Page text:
Males of the wasp Palmodes praestans engage in non‐territorial patrolling behaviour within a scramble competition mating system, showing great fidelity to their wide‐ranging patrolling routes without

Alternative mating tactics in males of Polistes dominulus (Hymenoptera: Vespidae)

Field and laboratory data suggest that R males have an advantage in mating, particularly if they engage in frequent flights while on their territories, and these alternative mating tactics within the same population are combined with behavioural flexibility in some individuals.

References

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The behavior of Cuterebra Latifrons adults was observed at hilltop aggregation sites in Marin County, California, from June through October with peak periods in late August with seasonal peaks in numbers of infected woodrats appear related to host activities.

Field Behavior of Adult Cephenemyia (Diptera: Oestridae),

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Aggregating habits and seasonal occurrence of two species of deer nasal bot flies (Cephenemyia apicata and C. jellisoni) were studied through two seasons in California, finding that marked males tended to remain at a specific site throughout the day's activity.

Aggregation and territoriality of Cuterebra lepivora (Diptera:Cuterebridae).

Two aggregations of male Cuterebra lepivora were discovered in an open area of brush and dry grasses in Poso Creek basin, Kern Co., California, USA. Males established and defended territories against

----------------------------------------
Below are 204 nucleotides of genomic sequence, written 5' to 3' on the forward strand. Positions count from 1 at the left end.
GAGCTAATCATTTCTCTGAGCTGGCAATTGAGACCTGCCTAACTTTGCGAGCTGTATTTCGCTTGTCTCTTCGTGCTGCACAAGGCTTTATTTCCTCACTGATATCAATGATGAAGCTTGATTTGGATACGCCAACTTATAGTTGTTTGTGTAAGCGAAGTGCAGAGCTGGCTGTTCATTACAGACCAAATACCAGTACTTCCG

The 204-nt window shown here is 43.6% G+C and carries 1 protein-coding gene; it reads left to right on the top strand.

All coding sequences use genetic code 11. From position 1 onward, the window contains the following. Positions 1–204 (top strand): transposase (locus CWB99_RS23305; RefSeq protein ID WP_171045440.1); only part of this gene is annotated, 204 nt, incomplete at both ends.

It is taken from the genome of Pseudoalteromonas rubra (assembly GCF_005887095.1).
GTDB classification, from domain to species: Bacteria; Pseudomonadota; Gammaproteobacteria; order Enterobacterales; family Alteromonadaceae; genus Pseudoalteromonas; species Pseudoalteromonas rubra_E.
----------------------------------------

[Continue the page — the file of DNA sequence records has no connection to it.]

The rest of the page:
Field behavior and seasonal activity of the rodent bot fly, Cuterebra tenebrosa, central Washington (Diptera: Cuterebridae)

Behavior and activity of the rodent bot fly, Cuterebra tenebrosa Coquillett, was studied at a natural aggregation site in central Washington, where the peak of flight activity was followed by a decline in activity through September.

Hilltop Aggregation and Mating Behavior by Gasterophilus Intestinalis (Diptera: Gasterophilidae)

Hilltop aggregation and mating by the horse bot fly, Gasterophilus intestinalis, was studied at 2 locations in western North America to indicate a short 1-day life span for aggregated males that requires alternative mating patterns: hilltop aggregation or para host mating.

AGGREGATION BEHAVIOR OF ADULT CUTEREBRA GRISEA AND C . TENEBROSA (DIPTERA: CUTEREBRIDAE)

Abstract Aggregation sites for male Cuterebra grisea Coquillett were found near areas where deermice were infested by botfly larvae. At these sites which were near streams or roadsides, male C.

Studies on the life history and development of Cuterebra polita (Diptera: Cuterebridae) in four species of rodents.

The rate and success of development in the 4 rodent species was variable, but terminal larval development averaged about 22 days, and on the basis of larval characteristics, C. polita and C. thomomuris appear to be independent, valid species, though they share a common host.

BIOLOGY OF NEW WORLD BOT FLIES: CUTEREBRIDAE

This review treats successively the large genus Cutere­ bra, the monotypic but economically and medically significant genus Der­ matobia, and the four other cuterebrid genera, followed by a listing of cited references.